I gather the technique used in particular on me by my surgeon was the ellipse segmentectomy, which can also be described (as it was to me), like a slice of pie being removed and the empty segment of the pie where the slice was, is pushed together to complete the circle again. Thus its extremely likely the bed of my tumour is unidentifiable and should NOT have been getting boost radiotherapy (aimed it its no longer known location). I had 50 grams of flesh including the tumour removed, which is close to the median weight of tissue removed during a reductive mammoplasty, as per any of the above surgical techniques. Once again, my Radiation Oncologist should have considered this circumstance as yet another lowering of recurrence rate predictive factors, knowing she had no thought towards discussing this at any point, its not surprizing.
My Radiation Oncologist's position was mainly of defending her recommended treatment, rather than trying to convince me to have radiotherapy. She did get really quite angry with me, yet I am well within my rights to question and/or refuse radiotherapy.
My GP warned me I would come up against her ego and how right she was, but I was being completely reasonable. It shouldn't be this way. We didn't go far into the actual figures of Tubular Cancer, because she didn't want to know. She also conveniently threw out all prognostic tools as any indication of recurrence rates and said "we just don't know". Good to know.
As mentioned in my previous posting, I had discovered my Nottingham Prognostic Score had been added up wrong (1+1 does not =3), which artificially raised my risk of recurrence on paper. The RO claimed this "typo" had no bearing on the treatment she had prescribed (this goes against much of what I have read - that the NPI is indeed quite relevant to treatments prescribed).
Upon realizing her prescribed treatment was looking to be quite flawed, and even ill informed, it was difficult to go ahead and accept radiotherapy at the hands of someone like this. Perhaps even without the trust broken, I would have made a decision not to have radiotherapy. I can no longer tell, but I had never considered not having it until I became more aware.
But either way, I take responsibility for my own decision, and any consequences.
It was my feeling that she was very perfunctory in her job, with little real interest in the individual.
Maybe its just too much to hope someone can bring that every day, when each day, there are another five women in the same needful and vulnerable situation, arriving to be processed?
DO DOCTORS HAVE A "THIRST FOR KNOWLEDGE"?This is something we would all assume, but maybe like people in jobs all over the world, some are not interested in continuing their education or being the best they can be. One would think in the field of medicine this would be a pre-requisite, but is it? I think its apparent that it is not.
I often research and read articles on the latest breast cancer treatment. Over and over I read sentences about how the medical community is slow to adopt new practices, even if these new practices are proving really beneficial and safer for patients. Its a worry. Surely part of the job is to update one's knowledge, technique or whatever else is involved?
It clear there was some incompetence in regards to my own radiotherapy recommendations, but I didn't want to get into a yelling match with the RO. I guess I am now considered "a difficult patient", for speaking up, no matter how politely.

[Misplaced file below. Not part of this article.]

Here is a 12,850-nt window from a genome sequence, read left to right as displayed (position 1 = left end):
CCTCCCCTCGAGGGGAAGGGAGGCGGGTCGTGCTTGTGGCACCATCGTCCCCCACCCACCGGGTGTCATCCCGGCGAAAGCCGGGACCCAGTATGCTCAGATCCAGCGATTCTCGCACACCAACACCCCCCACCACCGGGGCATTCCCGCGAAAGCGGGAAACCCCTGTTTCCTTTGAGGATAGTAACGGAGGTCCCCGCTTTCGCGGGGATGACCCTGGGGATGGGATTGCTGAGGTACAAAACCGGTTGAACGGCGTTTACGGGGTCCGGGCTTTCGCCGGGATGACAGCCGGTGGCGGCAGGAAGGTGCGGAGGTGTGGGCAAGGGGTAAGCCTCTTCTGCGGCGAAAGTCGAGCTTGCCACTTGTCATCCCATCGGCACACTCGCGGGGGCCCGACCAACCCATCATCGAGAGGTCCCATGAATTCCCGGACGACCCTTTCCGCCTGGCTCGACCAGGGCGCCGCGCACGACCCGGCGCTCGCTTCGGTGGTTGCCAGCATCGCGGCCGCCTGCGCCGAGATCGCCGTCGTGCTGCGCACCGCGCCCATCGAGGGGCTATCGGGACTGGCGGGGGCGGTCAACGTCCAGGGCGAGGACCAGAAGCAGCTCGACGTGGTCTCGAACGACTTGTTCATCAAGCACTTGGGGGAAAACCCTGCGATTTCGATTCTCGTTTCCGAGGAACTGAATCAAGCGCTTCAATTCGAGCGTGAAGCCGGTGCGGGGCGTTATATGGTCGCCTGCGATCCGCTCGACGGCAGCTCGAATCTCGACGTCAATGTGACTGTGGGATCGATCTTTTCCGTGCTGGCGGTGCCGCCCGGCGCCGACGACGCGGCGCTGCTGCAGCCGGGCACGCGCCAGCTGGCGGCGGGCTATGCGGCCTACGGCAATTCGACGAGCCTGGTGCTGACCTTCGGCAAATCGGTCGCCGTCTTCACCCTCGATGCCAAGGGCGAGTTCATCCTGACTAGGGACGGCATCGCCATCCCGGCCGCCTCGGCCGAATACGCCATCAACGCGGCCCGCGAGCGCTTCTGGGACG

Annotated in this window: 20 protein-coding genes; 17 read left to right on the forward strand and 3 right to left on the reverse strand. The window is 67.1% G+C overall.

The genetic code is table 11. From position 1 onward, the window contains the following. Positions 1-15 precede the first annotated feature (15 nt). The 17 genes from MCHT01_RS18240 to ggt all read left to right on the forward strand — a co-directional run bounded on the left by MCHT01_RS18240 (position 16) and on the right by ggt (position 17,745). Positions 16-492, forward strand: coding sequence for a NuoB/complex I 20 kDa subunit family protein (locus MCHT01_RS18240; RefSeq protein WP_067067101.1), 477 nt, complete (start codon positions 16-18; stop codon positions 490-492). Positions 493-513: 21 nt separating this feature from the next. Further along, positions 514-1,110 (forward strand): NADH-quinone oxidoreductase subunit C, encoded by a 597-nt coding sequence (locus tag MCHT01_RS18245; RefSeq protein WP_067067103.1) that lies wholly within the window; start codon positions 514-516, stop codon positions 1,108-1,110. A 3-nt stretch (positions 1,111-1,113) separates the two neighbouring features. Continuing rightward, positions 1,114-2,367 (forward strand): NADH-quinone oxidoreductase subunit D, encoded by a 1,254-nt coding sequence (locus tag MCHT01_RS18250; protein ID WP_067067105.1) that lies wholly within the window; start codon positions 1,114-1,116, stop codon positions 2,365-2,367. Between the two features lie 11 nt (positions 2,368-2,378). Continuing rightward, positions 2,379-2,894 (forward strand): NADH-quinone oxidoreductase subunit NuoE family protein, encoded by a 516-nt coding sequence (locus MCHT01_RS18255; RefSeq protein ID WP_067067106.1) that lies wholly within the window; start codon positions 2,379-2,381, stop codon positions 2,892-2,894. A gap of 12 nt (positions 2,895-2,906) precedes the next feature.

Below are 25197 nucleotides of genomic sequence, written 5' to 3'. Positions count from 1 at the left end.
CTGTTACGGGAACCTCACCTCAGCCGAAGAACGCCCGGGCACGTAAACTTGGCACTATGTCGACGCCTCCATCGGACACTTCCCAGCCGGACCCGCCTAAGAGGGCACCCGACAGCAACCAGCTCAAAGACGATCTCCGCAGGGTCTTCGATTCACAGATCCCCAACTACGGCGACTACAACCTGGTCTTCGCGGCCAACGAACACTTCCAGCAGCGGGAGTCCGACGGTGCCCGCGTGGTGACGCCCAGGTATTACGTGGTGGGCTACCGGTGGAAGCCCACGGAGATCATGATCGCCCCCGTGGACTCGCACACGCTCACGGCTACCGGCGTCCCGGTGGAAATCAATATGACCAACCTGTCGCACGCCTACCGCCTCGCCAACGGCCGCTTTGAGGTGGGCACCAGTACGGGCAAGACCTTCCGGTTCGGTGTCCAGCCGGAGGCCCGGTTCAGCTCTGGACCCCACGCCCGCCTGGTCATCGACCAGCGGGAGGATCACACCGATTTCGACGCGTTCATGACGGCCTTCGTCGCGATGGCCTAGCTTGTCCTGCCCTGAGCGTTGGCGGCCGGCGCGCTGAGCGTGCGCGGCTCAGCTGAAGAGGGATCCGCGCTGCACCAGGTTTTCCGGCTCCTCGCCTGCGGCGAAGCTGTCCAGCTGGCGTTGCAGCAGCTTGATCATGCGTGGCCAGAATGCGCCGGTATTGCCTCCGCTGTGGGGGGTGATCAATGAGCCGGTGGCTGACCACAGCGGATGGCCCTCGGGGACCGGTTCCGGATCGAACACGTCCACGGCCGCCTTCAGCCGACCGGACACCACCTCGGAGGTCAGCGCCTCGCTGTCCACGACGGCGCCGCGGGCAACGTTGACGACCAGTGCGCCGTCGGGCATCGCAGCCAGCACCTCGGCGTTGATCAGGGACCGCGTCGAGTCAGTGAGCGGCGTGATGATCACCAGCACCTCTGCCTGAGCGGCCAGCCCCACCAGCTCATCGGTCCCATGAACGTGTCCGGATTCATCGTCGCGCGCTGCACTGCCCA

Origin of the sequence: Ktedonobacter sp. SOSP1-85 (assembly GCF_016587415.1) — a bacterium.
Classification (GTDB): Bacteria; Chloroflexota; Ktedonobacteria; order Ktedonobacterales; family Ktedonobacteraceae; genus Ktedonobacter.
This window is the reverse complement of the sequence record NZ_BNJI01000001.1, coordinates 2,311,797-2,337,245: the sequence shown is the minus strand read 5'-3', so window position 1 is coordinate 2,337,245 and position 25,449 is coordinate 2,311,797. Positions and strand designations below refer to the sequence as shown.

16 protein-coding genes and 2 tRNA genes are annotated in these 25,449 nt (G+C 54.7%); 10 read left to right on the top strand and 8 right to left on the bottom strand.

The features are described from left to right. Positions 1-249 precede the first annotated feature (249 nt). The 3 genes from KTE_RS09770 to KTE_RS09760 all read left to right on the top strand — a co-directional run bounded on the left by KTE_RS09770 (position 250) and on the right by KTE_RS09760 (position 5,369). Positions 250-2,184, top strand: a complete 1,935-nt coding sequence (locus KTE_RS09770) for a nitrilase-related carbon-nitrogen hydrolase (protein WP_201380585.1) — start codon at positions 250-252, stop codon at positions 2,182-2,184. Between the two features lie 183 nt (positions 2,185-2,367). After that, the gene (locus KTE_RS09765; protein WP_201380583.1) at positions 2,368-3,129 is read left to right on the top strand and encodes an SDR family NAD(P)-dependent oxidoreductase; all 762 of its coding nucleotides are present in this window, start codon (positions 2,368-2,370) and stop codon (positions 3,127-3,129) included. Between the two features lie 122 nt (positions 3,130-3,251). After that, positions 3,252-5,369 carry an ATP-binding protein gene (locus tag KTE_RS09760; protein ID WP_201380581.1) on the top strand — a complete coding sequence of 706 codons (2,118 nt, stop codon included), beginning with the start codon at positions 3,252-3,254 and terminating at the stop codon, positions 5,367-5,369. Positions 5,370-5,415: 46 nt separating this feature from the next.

Her worst case scenario was 23% recurrence - which equates to 77% no recurrence - I'll take that - with no introduction of other dangerous elements into my body via radiation. If her study had been about Tubular Carcinoma only, it would have given me food for thought, but it wasn't specific to Tubular Carcinoma.
Having read to the end of her tiny, almost completely irrelevant and flawed study, four women had died of distant metastases (how breast cancer eventually kills) but more women (five) had died of other unrelated causes, old age, heart attacks and the like. Eternity was never an option for any of us.
The more I read, the more I know and the more I am comfortable with my decision. There is little to dissuade me back towards radiotherapy. Yes, I have now apparently a raised lifetime risk, simply because my body has made cancer before and may do so again, as in a "new primary cancer". But this is not something radiotherapy to the previously affected breast, can thwart. This information about "new primary tumours" is also something not mentioned by those prescribing radiotherapy.
The ticking clock of mortality is ironically, less of a worry to me than before, as my appreciation of each day annihilates this. The benefits of looking after myself better are astounding, as my energy level is incalculably larger, with my weight a lot less, more exercise, no alcohol (no hangovers so no more carcinogenic substances resulting from drinking - acetaldehyde) and major positivity, not to mention the added bonus of my partner stopping smoking.
My holistic GP said it could be simply my body giving me a message. If so, I have listened and learned.
Is openly admitted among Breast Cancer Researchers. The following screen shot is the current state of statistics for mammograms, breast cancer discoveries, treatments and outcomes:
LINKSOnline pdf: Management and Guidelines for Early Breast Cancer in New Zealand
Over diagnosis - Medical Overkill?
Screening for Cancer Evaluation and Usefulness
Over Diagnosis Dr Lissa Rankin MD - I love what DR Lissa Rankin has to say, about listening to your own instincts and just getting on with life in a joyful way, very much mirroring what my own GP said.